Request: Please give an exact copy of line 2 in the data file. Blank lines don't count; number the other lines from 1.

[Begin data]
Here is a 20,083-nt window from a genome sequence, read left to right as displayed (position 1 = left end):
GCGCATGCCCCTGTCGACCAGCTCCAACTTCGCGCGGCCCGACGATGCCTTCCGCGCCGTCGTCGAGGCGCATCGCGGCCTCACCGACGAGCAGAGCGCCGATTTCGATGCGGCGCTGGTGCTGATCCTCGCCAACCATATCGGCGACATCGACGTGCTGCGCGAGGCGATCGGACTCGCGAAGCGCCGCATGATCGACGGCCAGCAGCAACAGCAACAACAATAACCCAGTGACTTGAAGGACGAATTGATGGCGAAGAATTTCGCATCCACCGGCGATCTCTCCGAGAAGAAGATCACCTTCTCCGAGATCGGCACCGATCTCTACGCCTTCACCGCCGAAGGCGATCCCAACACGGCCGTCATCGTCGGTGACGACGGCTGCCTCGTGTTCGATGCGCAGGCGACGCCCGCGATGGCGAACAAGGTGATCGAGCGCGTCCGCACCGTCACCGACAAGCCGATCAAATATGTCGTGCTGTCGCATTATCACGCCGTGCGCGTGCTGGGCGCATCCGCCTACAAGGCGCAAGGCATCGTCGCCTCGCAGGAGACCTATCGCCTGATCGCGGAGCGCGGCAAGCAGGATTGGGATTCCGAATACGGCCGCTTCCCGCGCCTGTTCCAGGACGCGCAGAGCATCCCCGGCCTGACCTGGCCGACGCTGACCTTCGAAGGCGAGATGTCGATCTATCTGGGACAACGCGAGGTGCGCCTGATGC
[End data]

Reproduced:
GCGCATGCCCCTGTCGACCAGCTCCAACTTCGCGCGGCCCGACGATGCCTTCCGCGCCGTCGTCGAGGCGCATCGCGGCCTCACCGACGAGCAGAGCGCCGATTTCGATGCGGCGCTGGTGCTGATCCTCGCCAACCATATCGGCGACATCGACGTGCTGCGCGAGGCGATCGGACTCGCGAAGCGCCGCATGATCGACGGCCAGCAGCAACAGCAACAACAATAACCCAGTGACTTGAAGGACGAATTGATGGCGAAGAATTTCGCATCCACCGGCGATCTCTCCGAGAAGAAGATCACCTTCTCCGAGATCGGCACCGATCTCTACGCCTTCACCGCCGAAGGCGATCCCAACACGGCCGTCATCGTCGGTGACGACGGCTGCCTCGTGTTCGATGCGCAGGCGACGCCCGCGATGGCGAACAAGGTGATCGAGCGCGTCCGCACCGTCACCGACAAGCCGATCAAATATGTCGTGCTGTCGCATTATCACGCCGTGCGCGTGCTGGGCGCATCCGCCTACAAGGCGCAAGGCATCGTCGCCTCGCAGGAGACCTATCGCCTGATCGCGGAGCGCGGCAAGCAGGATTGGGATTCCGAATACGGCCGCTTCCCGCGCCTGTTCCAGGACGCGCAGAGCATCCCCGGCCTGACCTGGCCGACGCTGACCTTCGAAGGCGAGATGTCGATCTATCTGGGACAACGCGAGGTGCGCCTGATGC